March 17, 2008 Kudlow & Co: Economic Realist Version

Here’s last nite’s WTF Glass Steagel video:

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http://www.cnbc.com/id/15840232?video=687667784

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  1. Pat G. commented on Mar 18

    Kudlow didn’t like that “realist” part. I played it over a couple of times. Good one!

  2. DB commented on Mar 18

    That was…vaguely uncomfortable. Makes me think either:
    (a) he bought five thousand shares when Bear Sterns was “down” on Friday,
    (b) he thinks his buddies should be protected from layoffs even when their company is run by loons, or
    (c) his producer has been telling him to act like Cramer.

  3. Gary commented on Mar 18

    Frankly, I would rather listen to Cramer than this strident shill.

    A lot of pissing and moaning about poor Bear Stearns and how the Fed done ’em wrong.

    I don’t recall hearing anything about how the Fed shirked their regulatory duty and allowed BS to create so much crappy paper in the first place.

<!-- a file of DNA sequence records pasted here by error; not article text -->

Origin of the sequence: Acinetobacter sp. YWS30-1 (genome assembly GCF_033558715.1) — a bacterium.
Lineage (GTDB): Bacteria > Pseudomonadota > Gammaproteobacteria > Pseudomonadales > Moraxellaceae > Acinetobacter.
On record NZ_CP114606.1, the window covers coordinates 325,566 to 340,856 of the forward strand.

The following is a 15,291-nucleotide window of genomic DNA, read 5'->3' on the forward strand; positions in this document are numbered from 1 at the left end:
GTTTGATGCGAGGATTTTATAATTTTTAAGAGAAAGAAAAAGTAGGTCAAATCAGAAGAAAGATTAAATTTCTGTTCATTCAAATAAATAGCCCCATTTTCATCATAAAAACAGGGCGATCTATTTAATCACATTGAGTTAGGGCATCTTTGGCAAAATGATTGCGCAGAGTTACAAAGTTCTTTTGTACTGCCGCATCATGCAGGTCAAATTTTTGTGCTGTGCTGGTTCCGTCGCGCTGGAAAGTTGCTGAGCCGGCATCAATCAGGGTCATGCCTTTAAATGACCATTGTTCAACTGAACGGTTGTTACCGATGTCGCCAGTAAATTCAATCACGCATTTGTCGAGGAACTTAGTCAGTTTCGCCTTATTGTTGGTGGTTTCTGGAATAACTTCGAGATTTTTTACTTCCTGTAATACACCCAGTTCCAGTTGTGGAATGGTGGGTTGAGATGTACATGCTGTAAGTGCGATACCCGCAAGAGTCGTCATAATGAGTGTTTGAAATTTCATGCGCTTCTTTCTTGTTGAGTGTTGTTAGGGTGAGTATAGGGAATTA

Nor any complaints about the morality of Bear creating such crappy – oh wait, that’s right — it’s just business.

  4. Portland Refugee commented on Mar 18

    Could Kudlow be a bigger Douche?

    I’m convinced his parents must be brother & sister.

    What a putz.

  5. Kurt Milne commented on Mar 18

    I would have asked: exactly how would giving Bear Sterns direct access to fed credit earlier — so they could lend even more money to gamblers — would help how?

    So if they could borrow even more money to bet – then their debt to equity would be 50 to 1 instead of 30 to 1 – which helps how?

  6. AGG commented on Mar 18

    Common Barry, Kudlow is your friend. I know he must say stuff off the record about reality. You could allude to him without quoting him. He can’t possibly be as blind as he seems. Or does he have Wall Street’s equivalent of Potomac fever?

  7. AGG commented on Mar 18

    Market moves like today’s remind me of what it must be like watching cannibals feast.
    What do you suppose would happen if the math formulas behind option and futures pricing was disconnected from the actual stock price? Suppose stocks went up or down from ACTUAL sales instead of Las Vegas bookie bets? Oh, but we couldn’t have that, could we? It would be a bitch to manipulate a large market with a small amount of money. The good thing about knowing how this works is that when someone says the system isn’t gamed you don’t have to get excited or argue. Just say, “Right, uh huh”.